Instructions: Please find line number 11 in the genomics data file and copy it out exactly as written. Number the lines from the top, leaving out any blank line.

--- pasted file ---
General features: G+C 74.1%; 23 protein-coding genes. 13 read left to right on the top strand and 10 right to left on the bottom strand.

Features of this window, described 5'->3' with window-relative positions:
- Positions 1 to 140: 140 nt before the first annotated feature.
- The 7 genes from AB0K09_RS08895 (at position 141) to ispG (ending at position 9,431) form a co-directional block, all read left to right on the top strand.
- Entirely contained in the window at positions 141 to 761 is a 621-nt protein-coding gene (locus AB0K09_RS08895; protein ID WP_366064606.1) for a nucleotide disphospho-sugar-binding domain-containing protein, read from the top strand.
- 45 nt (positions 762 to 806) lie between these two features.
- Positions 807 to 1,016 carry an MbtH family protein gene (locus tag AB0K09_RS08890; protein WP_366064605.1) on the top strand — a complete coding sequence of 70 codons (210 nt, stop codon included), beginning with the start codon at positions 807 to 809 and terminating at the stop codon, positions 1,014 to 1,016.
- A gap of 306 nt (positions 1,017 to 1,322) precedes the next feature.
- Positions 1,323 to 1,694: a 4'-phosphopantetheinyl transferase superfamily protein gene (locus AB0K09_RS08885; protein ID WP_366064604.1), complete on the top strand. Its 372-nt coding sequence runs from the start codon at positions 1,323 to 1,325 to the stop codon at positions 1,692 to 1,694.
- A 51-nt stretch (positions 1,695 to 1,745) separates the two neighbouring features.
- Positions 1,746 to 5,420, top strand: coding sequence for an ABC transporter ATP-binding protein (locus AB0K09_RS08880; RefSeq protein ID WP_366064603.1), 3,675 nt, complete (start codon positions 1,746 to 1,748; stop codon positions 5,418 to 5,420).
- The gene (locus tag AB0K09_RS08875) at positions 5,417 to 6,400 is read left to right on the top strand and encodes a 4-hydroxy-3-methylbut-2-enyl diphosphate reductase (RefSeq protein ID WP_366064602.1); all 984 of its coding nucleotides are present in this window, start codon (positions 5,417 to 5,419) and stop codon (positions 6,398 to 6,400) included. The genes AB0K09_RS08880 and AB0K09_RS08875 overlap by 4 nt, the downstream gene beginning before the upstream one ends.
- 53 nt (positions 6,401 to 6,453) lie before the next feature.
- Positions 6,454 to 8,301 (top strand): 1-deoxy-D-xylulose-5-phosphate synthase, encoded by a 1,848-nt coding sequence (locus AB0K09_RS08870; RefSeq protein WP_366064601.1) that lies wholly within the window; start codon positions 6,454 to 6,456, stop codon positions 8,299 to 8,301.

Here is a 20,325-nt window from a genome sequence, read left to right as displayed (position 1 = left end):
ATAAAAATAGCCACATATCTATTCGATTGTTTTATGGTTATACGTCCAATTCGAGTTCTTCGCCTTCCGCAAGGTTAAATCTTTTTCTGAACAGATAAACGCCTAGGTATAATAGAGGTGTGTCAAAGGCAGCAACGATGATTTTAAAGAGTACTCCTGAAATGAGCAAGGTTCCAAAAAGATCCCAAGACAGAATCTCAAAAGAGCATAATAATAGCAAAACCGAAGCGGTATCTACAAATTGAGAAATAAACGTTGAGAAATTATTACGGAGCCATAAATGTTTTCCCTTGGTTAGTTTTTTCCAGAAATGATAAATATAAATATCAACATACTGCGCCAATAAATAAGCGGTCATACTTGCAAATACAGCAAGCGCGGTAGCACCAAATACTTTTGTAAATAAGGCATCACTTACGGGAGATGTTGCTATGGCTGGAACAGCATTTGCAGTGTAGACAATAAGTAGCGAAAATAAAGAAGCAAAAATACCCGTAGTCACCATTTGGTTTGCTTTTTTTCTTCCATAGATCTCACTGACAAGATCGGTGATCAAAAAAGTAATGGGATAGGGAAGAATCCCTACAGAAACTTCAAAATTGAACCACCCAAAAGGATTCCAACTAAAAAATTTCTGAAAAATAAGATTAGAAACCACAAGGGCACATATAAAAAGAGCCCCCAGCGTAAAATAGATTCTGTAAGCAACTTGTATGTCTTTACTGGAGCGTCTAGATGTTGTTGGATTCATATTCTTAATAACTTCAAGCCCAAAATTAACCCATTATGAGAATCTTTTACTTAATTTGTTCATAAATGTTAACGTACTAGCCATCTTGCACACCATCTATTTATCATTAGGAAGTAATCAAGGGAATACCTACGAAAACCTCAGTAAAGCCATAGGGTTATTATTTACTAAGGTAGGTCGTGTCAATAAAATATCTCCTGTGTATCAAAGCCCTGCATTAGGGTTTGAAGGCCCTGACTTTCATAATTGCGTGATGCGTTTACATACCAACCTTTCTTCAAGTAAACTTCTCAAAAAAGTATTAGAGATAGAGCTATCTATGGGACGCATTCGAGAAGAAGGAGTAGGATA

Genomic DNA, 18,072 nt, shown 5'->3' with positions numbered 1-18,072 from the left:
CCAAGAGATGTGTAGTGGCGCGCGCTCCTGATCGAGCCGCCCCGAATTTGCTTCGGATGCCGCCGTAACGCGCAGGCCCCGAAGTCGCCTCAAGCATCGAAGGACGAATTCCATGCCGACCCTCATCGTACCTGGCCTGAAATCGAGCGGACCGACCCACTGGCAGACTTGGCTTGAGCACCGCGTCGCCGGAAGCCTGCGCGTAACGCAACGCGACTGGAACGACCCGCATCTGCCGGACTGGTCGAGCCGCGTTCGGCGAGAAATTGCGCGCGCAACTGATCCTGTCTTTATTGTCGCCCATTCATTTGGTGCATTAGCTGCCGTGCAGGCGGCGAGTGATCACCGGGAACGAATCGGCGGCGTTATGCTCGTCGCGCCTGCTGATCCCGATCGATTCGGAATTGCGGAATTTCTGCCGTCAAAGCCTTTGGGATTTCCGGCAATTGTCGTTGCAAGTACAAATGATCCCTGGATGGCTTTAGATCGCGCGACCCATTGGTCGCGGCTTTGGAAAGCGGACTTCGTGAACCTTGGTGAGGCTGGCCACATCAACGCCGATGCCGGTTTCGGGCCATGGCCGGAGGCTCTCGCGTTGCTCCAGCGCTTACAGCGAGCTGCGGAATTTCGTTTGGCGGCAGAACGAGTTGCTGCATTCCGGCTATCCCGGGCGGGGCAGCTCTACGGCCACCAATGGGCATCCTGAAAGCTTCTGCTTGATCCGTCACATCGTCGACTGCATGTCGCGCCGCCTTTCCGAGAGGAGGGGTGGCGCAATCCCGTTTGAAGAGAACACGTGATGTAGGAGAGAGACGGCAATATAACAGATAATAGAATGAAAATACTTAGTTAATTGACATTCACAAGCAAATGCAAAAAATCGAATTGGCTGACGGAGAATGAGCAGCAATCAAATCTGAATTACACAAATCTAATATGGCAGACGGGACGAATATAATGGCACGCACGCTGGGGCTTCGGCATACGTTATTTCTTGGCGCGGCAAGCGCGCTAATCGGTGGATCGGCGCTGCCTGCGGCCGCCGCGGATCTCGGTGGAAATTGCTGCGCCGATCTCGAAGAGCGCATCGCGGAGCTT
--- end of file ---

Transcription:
- Positions 1,746 to 5,420, top strand: coding sequence for an ABC transporter ATP-binding protein (locus AB0K09_RS08880; RefSeq protein ID WP_366064603.1), 3,675 nt, complete (start codon positions 1,746 to 1,748; stop codon positions 5,418 to 5,420).